Virtual Teams for a Gig Economy with Dr. Yan Chen (hosted by Columbia University Center for AI)
Dr. Yan Chen will discuss the impact of virtual teams on worker productivity, retention and well-being.
While the gig economy provides flexible jobs for millions of workers globally, a lack of organization identity and co-worker bonds contributes to their low engagement and high attrition rates. To test the impact of virtual teams on worker productivity, retention and well-being, we conduct a field experiment with 27,790 drivers on a ride-sharing platform. We organize drivers into teams that are randomly assigned to receiving their team ranking, or individual ranking within their team, or individual performance information (control). We find that treated drivers generate significantly higher revenue. Furthermore, drivers in the team ranking treatment continue to be more engaged three months after the end of the experiment. Survey data suggest that peer learning and team identity contribute to the virtual team efficacy.
Yan Chen is the Daniel Kahneman Collegiate Professor in the School of Information at University of Michigan, and Distinguished Visiting Professor of Economics at Tsinghua University. Her research interests are in behavioral and experimental economics, market and mechanism design, information economics, and public economics. She conducts both theoretical and experimental research. She is a former president of the Economic Science Association, an international organization of experimental economists. Chen has published in leading economics and management journals, such as the American Economic Review, Journal of Political Economy, Journal of Economic Theory, and Management Science, and general interest journals such as the Proceedings of the National Academy of Sciences. She serves as a Department Editor of Management Science.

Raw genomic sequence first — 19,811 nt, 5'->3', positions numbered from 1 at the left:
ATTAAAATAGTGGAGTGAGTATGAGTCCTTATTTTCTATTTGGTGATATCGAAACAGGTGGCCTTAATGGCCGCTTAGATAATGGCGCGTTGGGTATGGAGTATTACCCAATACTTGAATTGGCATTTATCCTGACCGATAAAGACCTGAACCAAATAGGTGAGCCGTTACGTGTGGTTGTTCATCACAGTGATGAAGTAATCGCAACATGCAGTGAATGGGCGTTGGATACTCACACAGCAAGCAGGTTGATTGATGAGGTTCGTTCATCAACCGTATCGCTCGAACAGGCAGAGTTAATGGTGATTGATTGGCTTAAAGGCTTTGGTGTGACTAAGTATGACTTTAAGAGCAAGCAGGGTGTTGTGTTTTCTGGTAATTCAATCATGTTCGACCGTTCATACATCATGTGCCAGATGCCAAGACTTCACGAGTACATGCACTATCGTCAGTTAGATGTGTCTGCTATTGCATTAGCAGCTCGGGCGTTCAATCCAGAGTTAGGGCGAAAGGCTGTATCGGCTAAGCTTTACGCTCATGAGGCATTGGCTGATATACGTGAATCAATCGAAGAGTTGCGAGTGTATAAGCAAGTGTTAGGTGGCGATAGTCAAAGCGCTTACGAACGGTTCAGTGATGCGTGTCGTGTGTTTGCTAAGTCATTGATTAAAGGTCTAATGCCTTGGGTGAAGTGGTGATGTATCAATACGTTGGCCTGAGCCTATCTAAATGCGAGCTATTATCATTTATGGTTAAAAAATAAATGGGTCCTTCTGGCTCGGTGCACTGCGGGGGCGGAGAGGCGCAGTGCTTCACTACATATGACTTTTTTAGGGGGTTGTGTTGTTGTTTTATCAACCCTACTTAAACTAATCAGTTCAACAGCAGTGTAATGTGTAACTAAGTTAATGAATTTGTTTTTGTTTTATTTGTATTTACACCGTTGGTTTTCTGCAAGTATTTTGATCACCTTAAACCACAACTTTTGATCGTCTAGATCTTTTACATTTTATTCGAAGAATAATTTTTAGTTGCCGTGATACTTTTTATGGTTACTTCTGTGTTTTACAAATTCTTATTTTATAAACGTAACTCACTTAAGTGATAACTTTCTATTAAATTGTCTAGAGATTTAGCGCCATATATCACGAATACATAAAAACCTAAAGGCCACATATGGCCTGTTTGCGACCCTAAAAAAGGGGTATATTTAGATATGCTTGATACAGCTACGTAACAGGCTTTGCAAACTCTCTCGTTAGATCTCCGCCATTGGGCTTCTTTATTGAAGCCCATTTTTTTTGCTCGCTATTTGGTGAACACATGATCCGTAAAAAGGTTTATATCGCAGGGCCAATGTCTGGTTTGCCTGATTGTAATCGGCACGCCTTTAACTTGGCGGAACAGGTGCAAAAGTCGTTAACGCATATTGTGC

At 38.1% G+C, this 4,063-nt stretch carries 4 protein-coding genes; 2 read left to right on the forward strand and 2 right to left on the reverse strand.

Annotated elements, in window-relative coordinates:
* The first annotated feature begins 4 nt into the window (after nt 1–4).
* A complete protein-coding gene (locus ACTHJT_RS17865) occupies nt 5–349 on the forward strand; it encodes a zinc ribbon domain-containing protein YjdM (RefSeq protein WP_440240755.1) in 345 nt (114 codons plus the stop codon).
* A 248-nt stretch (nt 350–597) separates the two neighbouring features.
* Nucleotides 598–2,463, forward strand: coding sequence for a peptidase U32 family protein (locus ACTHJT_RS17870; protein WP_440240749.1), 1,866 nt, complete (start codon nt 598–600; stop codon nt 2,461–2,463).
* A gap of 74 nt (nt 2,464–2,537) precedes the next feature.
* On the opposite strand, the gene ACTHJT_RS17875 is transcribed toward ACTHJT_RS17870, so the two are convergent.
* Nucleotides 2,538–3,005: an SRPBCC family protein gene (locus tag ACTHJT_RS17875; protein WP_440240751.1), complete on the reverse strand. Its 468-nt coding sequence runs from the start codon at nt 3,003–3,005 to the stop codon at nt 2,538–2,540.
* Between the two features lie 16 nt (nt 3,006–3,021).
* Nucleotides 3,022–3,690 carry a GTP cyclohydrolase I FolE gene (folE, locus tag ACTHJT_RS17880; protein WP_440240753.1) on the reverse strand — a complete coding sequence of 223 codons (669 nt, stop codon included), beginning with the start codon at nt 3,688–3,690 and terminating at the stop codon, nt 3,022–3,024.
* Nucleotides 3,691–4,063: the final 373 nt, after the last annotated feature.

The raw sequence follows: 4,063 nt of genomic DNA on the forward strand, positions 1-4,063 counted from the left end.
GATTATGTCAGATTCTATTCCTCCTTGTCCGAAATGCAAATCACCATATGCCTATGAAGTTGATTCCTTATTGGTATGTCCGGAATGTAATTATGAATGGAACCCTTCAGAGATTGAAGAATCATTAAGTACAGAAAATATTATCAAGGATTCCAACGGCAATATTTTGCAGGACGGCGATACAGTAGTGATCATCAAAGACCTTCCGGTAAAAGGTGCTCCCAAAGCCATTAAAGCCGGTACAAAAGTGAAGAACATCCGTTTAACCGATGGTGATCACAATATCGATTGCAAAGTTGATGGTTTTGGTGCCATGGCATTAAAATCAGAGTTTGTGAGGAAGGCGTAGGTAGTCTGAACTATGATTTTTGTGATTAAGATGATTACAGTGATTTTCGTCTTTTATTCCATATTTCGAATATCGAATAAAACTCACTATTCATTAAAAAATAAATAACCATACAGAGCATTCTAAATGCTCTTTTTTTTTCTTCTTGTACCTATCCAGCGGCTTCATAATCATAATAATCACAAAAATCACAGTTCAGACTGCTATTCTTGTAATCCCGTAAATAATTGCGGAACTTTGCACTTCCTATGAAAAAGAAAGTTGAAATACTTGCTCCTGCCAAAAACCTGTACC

The CAIT Distinguished Lecture Series seeks to promote education and learning on the state of artificial intelligence technology through lectures from both academic and industry researchers and experts. Lectures are held throughout the academic year and are open to the public.